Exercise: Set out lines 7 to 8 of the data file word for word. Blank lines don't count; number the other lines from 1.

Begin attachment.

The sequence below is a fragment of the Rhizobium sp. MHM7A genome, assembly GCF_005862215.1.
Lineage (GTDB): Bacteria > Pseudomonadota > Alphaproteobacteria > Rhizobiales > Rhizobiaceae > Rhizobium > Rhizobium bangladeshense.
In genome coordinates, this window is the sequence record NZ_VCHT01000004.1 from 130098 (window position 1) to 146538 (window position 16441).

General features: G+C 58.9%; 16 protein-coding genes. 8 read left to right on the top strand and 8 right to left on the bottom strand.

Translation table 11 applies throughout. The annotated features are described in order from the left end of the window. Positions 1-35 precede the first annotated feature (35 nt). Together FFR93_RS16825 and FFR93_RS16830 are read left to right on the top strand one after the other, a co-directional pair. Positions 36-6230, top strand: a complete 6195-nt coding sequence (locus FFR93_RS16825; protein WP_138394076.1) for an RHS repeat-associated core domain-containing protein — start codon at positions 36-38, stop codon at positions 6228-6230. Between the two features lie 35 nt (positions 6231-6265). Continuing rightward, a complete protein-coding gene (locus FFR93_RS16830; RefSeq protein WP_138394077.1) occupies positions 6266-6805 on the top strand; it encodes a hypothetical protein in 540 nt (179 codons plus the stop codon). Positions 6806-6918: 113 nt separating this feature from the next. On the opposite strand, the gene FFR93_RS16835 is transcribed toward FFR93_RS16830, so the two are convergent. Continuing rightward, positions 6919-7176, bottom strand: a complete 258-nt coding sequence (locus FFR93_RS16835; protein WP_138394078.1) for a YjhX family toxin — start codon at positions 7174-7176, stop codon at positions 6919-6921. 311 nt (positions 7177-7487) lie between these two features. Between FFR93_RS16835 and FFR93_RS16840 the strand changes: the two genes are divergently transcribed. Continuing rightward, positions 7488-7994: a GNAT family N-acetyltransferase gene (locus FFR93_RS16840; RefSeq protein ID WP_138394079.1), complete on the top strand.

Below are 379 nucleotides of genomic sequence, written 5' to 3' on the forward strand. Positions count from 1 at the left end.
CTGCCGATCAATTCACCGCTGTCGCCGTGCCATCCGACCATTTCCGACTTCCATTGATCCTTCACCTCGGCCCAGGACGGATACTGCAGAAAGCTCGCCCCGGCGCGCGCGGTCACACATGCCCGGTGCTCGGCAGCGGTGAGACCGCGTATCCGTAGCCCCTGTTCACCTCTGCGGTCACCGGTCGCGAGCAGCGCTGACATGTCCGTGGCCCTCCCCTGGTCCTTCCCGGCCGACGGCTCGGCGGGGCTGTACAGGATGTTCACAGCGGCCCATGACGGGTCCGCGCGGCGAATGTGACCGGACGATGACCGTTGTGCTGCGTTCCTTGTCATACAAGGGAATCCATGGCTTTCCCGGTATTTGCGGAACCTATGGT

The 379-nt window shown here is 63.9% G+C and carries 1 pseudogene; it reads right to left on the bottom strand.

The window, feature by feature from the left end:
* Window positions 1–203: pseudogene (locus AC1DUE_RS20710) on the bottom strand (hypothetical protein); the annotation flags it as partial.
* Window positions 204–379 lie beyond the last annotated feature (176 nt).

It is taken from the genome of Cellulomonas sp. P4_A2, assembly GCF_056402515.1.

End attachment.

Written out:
CTGCCGATCAATTCACCGCTGTCGCCGTGCCATCCGACCATTTCCGACTTCCATTGATCCTTCACCTCGGCCCAGGACGGATACTGCAGAAAGCTCGCCCCGGCGCGCGCGGTCACACATGCCCGGTGCTCGGCAGCGGTGAGACCGCGTATCCGTAGCCCCTGTTCACCTCTGCGGTCACCGGTCGCGAGCAGCGCTGACATGTCCGTGGCCCTCCCCTGGTCCTTCCCGGCCGACGGCTCGGCGGGGCTGTACAGGATGTTCACAGCGGCCCATGACGGGTCCGCGCGGCGAATGTGACCGGACGATGACCGTTGTGCTGCGTTCCTTGTCATACAAGGGAATCCATGGCTTTCCCGGTATTTGCGGAACCTATGGT

The 379-nt window shown here is 63.9% G+C and carries 1 pseudogene; it reads right to left on the bottom strand.